How Do Decongestants and Ibuprofen Work?
To understand how decongestants and ibuprofen work, it helps to understand what causes the symptoms of a cold or flu. Nasal congestion is often a result of swelling in the nasal and sinus tissue caused by inflammation, not necessarily excess mucus. Therefore, it’s important to treat the whole problem with a decongestant and a pain reliever, like ibuprofen.
How Decongestants Work
Decongestants are some of the most common over-the-counter drugs used to alleviate cold and allergy symptoms. When people feel the pressure congestion can cause throughout the face, they look for a treatment that brings relief and allows them to breathe easy again—and decongestants do just that.
Very few people understand the complex process by which decongestants like phenylephrine are able to ease their symptoms. Many assume that decongestants break up the mucus they imagine is causing their congestion, but mucus is not the problem. Congestion is swelling of the epithelial tissue lining the nose and sinuses caused by inflammation. To relieve congestion as well as sinus pain and pressure this swelling must be reduced.
How Ibuprofen Works
Ibuprofen is a non-steroidal anti-inflammatory drug (NSAID) that most people use to reduce headaches, treat soreness and eliminate pain throughout the body. When you get muscle ache, a headache, or a common cold, cells send out chemical signals. These signals are present to allow people to recognize pain and discomfort and do something about it. The body also responds to pain by releasing an enzyme known as cyclooxygenase (COX), which enables the brain to recognize painful stimuli including fever and inflammation.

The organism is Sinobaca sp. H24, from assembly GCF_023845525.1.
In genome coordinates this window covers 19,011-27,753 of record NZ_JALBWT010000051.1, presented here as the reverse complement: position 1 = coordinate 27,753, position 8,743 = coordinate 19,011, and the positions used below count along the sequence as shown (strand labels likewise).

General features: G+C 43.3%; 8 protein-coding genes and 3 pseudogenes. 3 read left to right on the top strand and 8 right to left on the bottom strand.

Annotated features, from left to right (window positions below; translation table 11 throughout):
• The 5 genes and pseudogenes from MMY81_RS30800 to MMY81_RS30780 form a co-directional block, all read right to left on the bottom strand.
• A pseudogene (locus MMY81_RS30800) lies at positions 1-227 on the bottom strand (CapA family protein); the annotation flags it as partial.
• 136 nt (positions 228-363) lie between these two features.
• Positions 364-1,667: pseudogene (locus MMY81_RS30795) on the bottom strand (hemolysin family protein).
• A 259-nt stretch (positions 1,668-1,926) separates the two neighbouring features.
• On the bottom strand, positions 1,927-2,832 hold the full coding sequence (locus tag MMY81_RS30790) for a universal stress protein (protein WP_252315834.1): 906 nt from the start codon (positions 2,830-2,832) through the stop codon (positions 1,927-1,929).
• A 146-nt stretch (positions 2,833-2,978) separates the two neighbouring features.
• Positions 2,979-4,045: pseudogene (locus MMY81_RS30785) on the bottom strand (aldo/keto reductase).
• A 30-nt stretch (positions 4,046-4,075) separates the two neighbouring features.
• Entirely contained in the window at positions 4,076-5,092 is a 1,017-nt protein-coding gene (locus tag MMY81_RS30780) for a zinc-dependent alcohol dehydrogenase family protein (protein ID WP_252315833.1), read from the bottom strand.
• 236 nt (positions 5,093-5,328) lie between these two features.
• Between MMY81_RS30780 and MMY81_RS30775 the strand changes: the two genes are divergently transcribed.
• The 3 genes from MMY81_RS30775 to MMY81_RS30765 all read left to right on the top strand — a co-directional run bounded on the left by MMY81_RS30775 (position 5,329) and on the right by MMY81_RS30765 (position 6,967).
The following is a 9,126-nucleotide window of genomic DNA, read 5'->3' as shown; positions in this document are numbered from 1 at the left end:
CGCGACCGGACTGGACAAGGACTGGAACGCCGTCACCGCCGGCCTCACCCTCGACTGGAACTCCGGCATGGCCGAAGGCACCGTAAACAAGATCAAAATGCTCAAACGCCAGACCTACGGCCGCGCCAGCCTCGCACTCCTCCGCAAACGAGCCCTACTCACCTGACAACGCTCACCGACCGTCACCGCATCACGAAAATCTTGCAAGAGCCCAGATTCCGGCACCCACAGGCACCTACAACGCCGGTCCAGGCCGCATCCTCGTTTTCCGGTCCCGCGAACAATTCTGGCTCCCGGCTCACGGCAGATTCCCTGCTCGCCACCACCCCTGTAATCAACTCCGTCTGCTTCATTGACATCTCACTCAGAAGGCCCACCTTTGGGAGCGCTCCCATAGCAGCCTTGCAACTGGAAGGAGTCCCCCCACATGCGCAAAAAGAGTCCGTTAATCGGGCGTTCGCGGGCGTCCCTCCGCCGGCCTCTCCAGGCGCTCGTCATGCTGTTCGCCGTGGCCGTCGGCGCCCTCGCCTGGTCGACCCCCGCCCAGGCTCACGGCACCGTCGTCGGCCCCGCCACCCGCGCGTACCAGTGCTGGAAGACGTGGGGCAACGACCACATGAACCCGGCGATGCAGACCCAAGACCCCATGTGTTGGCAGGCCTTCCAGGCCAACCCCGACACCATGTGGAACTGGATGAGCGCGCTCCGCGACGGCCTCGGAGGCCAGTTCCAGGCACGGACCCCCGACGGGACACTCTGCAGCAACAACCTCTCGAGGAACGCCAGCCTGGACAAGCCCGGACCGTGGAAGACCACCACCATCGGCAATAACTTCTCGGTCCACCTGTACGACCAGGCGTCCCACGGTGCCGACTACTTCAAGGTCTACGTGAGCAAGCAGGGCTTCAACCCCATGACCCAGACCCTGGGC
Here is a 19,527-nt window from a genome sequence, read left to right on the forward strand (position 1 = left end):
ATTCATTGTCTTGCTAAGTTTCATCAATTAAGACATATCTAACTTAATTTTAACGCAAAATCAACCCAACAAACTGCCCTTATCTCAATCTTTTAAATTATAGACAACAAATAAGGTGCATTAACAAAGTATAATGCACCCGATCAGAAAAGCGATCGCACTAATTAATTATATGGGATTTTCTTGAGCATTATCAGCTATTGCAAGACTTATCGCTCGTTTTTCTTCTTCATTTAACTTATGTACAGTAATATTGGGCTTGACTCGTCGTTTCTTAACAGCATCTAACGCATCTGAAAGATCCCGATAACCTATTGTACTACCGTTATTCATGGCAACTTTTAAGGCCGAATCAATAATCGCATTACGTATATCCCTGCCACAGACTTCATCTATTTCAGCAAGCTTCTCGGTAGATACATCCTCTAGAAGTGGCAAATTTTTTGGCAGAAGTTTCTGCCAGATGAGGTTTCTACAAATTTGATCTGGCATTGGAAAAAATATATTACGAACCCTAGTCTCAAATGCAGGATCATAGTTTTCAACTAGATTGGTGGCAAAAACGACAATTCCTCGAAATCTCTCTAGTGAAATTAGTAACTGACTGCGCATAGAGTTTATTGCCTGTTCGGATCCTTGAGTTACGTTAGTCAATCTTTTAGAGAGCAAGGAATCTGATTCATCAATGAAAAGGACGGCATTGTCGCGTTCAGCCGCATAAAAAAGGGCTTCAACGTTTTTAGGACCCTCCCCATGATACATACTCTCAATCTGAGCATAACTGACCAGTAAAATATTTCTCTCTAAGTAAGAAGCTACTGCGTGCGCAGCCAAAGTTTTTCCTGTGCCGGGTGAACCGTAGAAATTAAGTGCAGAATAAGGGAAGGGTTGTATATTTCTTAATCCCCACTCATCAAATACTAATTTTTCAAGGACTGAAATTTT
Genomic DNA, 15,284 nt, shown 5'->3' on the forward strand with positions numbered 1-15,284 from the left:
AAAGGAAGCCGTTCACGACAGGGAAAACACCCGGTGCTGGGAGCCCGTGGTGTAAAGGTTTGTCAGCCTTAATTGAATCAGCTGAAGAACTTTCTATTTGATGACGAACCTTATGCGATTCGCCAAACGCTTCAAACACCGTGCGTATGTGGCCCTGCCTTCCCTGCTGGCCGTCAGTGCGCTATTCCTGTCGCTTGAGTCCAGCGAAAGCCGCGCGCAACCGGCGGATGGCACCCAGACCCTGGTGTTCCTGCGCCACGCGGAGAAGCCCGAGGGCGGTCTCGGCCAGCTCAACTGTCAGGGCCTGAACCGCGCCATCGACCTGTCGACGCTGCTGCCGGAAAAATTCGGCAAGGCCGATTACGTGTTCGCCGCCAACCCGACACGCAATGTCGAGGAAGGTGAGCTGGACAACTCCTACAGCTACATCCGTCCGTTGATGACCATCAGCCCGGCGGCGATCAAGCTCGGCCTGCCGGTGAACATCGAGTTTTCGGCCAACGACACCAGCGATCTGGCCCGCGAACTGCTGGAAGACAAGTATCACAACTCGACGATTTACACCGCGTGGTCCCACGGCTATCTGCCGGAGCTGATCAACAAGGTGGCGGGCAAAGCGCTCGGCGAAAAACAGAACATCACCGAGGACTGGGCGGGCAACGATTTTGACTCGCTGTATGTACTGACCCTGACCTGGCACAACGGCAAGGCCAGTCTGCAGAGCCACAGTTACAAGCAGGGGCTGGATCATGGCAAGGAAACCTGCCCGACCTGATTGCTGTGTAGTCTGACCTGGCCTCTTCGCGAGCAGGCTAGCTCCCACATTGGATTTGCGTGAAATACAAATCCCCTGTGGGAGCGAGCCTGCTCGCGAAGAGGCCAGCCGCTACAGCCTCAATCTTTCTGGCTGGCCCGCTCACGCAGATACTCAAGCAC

Ibuprofen is classed as an anti-inflammatory drug, because it partially blocks the COX enzyme, which consequently blocks the chemical messengers that signal pain. As a result, the stimuli are blocked from getting to the brain, so we don’t feel the pain.
Why Treating Pain and Congestion is the Best Choice
Because pain and congestion are important symptoms of a cold, it makes sense to take medication that actively minimizes the impact of both, like Advil Sinus Congestion & Pain that utilizes phenylephrine, an effective decongestant, in combination with ibuprofen, to relieve the pain that often accompanies nasal congestion. The decongestant reduces swelling, which allows the nasal and sinus airways to expand to their natural state and permits oxygen to resume its normal rate of flow. As a result, cold-sufferers may feel more clear-headed and experience less discomfort than they would by only taking one or the other.